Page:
Exercise vs. Meds: Are They Equally Effective in Lowering Blood Pressure, Reducing Body Fat?

Regular exercise can have an empowering effect on one’s health — and even lower blood pressure and reduce visceral body fat nearly as effectively as common prescription medications, according to two separate studies that are helping clarify the benefits of physical activity.

However, it’s still too early to conclude that exercise can replace drugs for many patients, especially those on meds to treat hypertension, other heart disease risk factors and other chronic conditions. More research is needed to determine which type of exercise can best treat specific conditions and how much exercise would be effective.

Nonetheless, the new research is encouraging to physicians, dietitians and fitness trainers who encourage patients to adopt a regular exercise routine to better manage or prevent chronic conditions.

“I whole-heartedly agree that exercise is medicine,” says Michael Swartzon, M.D., primary care sports medicine physician with Miami Orthopedics & Sports Medicine Institute. “This reaffirms that exercise—in conjunction with proper diet — is essential in the treatment of high blood pressure.”

The first of the two studies was published in December in the British Journal of Sports Medicine. Researchers looked at data from 197 clinical trials that monitored the effects of structured workouts on lowering systolic blood pressure, the top number. The researchers also looked at information from 194 trials that examined the impact of prescription drugs on blood pressure. In total, the studies included nearly 40,000 people.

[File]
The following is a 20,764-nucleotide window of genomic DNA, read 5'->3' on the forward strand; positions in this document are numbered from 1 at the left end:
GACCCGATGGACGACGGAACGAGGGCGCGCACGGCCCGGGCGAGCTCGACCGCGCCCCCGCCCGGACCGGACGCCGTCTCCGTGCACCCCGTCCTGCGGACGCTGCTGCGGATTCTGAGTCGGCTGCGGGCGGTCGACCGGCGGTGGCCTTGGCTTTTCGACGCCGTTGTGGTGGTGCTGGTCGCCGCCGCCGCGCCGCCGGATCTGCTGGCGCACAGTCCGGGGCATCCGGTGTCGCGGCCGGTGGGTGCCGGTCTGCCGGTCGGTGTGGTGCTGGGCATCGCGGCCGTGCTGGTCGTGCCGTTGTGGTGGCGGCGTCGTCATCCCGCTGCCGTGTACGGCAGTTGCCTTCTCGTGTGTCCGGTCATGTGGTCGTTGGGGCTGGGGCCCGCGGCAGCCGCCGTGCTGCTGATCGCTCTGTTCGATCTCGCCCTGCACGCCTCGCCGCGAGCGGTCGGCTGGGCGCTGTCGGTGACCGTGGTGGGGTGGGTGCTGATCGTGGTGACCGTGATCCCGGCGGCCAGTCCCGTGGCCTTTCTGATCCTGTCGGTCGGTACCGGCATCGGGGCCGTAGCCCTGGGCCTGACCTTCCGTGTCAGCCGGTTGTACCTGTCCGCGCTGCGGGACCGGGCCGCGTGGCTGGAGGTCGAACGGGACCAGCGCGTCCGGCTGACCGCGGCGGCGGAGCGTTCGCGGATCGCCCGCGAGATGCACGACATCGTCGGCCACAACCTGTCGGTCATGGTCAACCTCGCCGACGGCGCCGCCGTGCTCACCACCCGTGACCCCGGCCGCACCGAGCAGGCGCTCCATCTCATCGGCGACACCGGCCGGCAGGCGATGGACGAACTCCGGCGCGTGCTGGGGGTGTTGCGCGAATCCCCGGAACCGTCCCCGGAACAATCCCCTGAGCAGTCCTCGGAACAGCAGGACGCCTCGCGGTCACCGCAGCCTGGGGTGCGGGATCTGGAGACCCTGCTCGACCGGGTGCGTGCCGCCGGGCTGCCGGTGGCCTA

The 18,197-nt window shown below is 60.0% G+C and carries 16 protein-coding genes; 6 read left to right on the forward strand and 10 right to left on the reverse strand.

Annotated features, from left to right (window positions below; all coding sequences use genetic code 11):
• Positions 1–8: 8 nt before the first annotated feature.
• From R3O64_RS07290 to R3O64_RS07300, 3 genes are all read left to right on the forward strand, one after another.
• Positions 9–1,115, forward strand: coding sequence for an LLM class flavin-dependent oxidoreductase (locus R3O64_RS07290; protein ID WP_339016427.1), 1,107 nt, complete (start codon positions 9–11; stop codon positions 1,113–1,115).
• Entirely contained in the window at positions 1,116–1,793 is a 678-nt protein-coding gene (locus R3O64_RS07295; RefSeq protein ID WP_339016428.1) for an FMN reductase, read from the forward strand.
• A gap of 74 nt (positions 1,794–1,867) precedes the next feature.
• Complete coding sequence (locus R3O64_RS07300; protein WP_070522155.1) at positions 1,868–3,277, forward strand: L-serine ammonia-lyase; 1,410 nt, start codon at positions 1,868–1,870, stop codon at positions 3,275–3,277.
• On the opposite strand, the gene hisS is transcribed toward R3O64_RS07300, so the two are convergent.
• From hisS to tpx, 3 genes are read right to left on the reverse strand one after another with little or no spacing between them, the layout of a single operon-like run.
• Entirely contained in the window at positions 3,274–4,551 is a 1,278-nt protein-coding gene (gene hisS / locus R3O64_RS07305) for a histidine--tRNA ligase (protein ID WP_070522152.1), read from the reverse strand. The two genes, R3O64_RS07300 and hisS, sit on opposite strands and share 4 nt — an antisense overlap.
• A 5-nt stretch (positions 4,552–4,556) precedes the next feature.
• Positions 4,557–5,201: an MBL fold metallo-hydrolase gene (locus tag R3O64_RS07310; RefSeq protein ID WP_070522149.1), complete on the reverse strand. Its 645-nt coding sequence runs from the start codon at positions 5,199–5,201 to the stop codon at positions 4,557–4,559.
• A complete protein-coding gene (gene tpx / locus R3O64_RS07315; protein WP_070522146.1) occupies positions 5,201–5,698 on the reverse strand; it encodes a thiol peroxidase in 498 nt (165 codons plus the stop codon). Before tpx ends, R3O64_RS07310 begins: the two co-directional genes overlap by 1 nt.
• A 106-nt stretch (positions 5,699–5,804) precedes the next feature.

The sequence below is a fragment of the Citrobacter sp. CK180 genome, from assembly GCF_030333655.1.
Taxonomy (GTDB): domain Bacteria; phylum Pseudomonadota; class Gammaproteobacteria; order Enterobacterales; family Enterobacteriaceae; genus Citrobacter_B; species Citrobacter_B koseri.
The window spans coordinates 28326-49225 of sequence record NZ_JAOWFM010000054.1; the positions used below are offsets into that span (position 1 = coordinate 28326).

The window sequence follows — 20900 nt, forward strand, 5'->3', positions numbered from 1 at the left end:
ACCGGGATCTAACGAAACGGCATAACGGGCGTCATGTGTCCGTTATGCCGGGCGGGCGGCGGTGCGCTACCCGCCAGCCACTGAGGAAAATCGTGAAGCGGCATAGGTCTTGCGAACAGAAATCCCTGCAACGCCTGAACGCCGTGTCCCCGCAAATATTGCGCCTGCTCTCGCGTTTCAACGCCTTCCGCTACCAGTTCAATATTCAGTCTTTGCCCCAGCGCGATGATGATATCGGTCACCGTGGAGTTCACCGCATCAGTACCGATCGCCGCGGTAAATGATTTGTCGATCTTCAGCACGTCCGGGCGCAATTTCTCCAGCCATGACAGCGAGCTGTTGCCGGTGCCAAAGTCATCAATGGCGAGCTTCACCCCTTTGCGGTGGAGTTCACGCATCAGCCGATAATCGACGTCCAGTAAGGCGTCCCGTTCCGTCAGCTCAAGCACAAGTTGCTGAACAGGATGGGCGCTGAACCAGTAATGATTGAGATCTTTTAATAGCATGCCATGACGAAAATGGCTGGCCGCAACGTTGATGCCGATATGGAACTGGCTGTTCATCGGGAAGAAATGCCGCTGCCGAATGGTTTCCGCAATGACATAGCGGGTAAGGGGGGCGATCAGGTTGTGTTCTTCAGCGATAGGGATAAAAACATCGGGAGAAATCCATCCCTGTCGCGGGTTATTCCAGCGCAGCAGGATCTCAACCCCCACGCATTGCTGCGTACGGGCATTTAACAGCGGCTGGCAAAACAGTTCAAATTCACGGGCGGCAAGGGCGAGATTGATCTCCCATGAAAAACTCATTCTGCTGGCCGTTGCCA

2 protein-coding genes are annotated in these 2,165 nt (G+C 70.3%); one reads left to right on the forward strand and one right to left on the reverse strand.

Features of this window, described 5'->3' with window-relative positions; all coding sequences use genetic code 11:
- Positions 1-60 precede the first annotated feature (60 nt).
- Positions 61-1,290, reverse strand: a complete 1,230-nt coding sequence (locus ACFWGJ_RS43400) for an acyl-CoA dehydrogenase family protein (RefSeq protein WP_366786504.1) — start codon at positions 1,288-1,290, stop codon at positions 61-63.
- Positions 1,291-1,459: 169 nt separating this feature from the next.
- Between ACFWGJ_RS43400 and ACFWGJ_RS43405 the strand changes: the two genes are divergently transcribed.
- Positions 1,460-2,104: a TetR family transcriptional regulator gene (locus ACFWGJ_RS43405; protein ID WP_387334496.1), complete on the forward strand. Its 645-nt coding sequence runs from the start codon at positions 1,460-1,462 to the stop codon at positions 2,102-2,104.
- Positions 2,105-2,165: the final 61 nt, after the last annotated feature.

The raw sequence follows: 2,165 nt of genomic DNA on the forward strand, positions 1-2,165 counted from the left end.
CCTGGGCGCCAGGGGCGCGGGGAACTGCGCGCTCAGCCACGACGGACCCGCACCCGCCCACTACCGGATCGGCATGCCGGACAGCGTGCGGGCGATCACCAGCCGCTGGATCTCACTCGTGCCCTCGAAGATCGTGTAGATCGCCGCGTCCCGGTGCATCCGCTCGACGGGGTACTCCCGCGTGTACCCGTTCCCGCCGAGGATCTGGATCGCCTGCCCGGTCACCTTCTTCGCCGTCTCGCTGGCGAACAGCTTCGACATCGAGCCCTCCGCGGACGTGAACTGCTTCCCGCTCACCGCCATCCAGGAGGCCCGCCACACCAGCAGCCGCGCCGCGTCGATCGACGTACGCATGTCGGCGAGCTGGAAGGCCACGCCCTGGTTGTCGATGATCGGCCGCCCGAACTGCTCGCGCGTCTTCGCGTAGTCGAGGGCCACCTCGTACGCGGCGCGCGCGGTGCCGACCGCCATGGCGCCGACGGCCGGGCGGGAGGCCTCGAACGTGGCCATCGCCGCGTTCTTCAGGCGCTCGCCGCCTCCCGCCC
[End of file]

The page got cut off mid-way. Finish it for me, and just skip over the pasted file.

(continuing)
The types of exercise in the studies included walking, jogging, running, cycling and swimming. Strength training with weights or other forms of resistance was also part of the research — as was a combination of aerobic and resistance training. They found evidence suggesting that regular exercise can be as effective at lowering high blood pressure as prescribed pills.

Systolic blood pressure is the top-line blood pressure reading. It measures the amount of pressure that’s in your blood vessels when your heart beats. Ideally, the number should stay below 120. That’s because extra stress on the arteries can lead to a heart attack, stroke, or heart failure.

The second of the studies was published in recently in Mayo Clinic Proceedings. Researchers focused on fat and, in particular, visceral fat, the potentially hazardous type that accumulates in the midsection, or abdominal cavity, deep beneath the skin. The higher the amount of visceral fat a person stores, the more at risk they are for certain serious health issues, such as type 2 diabetes and heart disease.

Several drugs are approved to trim visceral and other types of fat. But researchers in the second study found that exercise was a slightly better option than drugs because exercise played a bigger role in losing pounds associated with visceral fat.

“We recommend a minimum of 150 minutes a week of cardiovascular exercises and 150 minutes a week of resistance training,” says Dr. Swartzon. “I’ve had many patients who have reduced or eliminated the use of prescription medications simply with dedication to lifestyle changes of diet and exercise.”

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